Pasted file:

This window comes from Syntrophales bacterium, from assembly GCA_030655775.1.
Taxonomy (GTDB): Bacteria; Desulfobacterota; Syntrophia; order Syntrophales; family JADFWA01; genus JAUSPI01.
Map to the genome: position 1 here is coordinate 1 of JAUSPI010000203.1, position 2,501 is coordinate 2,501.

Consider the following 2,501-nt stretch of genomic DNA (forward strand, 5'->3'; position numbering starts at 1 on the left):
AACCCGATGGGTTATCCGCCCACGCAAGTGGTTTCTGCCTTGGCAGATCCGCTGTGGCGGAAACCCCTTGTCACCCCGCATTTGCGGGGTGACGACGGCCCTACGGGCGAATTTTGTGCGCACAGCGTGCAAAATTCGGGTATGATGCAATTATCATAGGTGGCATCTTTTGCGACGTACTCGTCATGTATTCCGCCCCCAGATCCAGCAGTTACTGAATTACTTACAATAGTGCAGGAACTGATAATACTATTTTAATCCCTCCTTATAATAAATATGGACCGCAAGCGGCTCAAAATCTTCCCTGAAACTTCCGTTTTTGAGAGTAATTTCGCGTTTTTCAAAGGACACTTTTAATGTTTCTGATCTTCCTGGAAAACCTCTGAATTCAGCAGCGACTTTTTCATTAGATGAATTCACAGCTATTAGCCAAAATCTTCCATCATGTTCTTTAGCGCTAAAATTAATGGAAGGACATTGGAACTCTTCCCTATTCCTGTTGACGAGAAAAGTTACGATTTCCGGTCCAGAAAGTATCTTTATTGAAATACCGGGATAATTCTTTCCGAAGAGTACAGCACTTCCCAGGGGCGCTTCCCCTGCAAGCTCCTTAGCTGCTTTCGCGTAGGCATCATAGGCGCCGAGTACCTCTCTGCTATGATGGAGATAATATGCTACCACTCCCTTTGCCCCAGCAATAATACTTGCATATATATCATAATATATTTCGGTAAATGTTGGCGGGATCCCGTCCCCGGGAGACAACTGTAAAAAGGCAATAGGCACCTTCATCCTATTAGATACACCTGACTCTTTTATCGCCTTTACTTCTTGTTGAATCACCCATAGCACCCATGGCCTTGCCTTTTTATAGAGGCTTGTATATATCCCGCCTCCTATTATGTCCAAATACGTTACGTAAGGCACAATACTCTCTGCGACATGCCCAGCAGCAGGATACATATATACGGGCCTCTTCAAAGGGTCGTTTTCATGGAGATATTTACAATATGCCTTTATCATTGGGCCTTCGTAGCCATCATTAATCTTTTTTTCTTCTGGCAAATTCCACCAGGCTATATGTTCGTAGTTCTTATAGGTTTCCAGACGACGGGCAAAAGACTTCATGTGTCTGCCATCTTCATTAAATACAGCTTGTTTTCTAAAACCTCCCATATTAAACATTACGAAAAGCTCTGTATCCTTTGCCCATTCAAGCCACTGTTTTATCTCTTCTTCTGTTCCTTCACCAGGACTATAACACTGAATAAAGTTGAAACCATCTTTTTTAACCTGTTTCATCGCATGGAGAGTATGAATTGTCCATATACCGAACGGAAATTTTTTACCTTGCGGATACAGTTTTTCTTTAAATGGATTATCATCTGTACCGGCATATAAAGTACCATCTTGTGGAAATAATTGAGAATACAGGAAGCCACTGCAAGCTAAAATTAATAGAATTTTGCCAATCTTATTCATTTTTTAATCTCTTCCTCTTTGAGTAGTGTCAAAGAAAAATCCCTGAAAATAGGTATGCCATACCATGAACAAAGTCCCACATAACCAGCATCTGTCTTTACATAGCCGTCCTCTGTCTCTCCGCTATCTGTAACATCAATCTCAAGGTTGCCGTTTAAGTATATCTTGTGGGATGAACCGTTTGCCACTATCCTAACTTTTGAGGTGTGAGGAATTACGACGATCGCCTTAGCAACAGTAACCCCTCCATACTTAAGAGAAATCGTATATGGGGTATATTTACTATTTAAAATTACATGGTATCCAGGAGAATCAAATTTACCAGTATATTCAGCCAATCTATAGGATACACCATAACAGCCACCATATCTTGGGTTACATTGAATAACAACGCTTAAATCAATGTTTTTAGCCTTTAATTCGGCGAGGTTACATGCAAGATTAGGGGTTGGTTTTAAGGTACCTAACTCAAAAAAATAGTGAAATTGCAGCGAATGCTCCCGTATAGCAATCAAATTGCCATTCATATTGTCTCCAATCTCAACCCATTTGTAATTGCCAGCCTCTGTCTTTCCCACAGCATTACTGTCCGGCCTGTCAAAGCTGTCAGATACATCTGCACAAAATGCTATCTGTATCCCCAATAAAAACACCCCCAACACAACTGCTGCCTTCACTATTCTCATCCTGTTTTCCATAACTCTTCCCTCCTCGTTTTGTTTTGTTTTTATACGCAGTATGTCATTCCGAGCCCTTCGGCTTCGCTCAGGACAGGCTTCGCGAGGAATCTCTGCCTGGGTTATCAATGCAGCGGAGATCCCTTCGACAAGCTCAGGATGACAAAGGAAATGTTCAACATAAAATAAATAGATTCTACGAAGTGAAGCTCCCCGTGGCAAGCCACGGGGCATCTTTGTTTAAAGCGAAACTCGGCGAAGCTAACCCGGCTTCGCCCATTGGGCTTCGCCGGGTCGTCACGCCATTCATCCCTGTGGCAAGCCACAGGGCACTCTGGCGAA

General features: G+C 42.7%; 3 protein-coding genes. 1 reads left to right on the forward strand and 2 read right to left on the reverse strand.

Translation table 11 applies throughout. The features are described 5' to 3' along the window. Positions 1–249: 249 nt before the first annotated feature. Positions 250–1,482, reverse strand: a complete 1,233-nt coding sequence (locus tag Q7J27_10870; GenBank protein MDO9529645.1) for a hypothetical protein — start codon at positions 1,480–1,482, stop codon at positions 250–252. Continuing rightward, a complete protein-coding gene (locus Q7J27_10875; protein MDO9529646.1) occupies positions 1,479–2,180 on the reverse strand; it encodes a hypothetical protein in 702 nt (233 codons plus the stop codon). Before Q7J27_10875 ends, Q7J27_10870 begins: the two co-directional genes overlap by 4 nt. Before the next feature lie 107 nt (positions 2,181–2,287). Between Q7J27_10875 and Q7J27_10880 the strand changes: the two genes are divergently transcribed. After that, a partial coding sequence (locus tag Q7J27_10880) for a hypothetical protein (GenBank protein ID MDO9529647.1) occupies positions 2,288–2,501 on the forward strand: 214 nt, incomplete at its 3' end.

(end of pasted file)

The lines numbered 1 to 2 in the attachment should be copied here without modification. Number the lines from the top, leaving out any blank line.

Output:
This window comes from Syntrophales bacterium, from assembly GCA_030655775.1.
Taxonomy (GTDB): Bacteria; Desulfobacterota; Syntrophia; order Syntrophales; family JADFWA01; genus JAUSPI01.